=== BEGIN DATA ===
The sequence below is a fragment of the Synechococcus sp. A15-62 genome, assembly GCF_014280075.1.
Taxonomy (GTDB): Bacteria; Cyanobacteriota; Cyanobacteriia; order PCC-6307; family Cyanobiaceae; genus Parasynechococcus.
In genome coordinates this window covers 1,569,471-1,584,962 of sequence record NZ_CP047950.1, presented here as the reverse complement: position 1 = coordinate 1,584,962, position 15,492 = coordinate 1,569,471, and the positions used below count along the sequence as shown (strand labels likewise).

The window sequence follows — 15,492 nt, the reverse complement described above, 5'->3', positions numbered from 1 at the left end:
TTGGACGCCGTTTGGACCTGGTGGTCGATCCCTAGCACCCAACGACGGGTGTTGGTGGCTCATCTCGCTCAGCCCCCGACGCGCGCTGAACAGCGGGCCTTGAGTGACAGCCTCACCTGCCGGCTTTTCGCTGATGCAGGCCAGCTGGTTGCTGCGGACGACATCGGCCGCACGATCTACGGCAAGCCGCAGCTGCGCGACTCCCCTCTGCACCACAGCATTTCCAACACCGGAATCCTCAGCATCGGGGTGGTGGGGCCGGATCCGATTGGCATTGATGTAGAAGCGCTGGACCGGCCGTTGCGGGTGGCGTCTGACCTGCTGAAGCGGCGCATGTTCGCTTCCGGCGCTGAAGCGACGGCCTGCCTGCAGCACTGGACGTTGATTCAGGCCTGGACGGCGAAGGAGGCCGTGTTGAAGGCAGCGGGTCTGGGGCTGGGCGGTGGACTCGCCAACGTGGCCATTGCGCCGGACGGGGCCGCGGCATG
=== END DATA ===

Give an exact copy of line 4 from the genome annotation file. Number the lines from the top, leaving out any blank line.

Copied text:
The window sequence follows — 15,492 nt, the reverse complement described above, 5'->3', positions numbered from 1 at the left end: